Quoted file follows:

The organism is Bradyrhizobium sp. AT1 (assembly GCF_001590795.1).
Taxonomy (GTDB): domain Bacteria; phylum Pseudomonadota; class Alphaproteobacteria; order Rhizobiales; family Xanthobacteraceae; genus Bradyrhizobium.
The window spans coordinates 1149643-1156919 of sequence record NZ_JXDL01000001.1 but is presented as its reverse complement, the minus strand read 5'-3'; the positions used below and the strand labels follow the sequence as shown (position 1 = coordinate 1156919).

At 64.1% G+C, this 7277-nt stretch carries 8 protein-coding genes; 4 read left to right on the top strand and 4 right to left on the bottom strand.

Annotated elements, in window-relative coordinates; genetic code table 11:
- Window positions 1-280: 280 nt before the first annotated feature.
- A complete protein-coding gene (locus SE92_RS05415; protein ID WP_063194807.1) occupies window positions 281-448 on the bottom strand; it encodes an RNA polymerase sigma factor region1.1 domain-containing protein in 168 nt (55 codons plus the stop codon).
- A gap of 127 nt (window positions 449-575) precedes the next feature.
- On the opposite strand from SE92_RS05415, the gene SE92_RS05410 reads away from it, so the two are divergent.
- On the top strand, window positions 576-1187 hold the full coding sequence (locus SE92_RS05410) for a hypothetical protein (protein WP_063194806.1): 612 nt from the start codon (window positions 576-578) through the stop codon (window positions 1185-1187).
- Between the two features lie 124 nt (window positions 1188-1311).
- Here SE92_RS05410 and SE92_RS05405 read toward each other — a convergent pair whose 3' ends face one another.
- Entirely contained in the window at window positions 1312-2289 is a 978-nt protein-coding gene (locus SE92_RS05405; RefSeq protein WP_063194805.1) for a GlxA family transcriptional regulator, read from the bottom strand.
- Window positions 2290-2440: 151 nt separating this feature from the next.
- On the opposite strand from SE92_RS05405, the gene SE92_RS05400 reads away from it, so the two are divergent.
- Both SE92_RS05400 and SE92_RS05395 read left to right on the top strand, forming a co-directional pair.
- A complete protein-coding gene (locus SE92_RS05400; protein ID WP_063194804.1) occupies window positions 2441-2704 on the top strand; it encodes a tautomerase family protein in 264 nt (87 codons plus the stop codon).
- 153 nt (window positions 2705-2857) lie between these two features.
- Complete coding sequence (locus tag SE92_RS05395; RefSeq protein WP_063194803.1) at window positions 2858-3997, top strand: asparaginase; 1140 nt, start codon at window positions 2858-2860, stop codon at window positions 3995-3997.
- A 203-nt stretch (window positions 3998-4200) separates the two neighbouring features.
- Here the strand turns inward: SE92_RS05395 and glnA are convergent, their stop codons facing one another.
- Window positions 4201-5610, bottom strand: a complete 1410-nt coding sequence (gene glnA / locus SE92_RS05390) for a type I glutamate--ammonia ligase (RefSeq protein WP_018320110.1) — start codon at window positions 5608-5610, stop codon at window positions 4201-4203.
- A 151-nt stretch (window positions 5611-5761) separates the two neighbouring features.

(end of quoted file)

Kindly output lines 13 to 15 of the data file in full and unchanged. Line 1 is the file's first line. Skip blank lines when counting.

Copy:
- Entirely contained in the window at window positions 1312-2289 is a 978-nt protein-coding gene (locus SE92_RS05405; RefSeq protein WP_063194805.1) for a GlxA family transcriptional regulator, read from the bottom strand.
- Window positions 2290-2440: 151 nt separating this feature from the next.
- On the opposite strand from SE92_RS05405, the gene SE92_RS05400 reads away from it, so the two are divergent.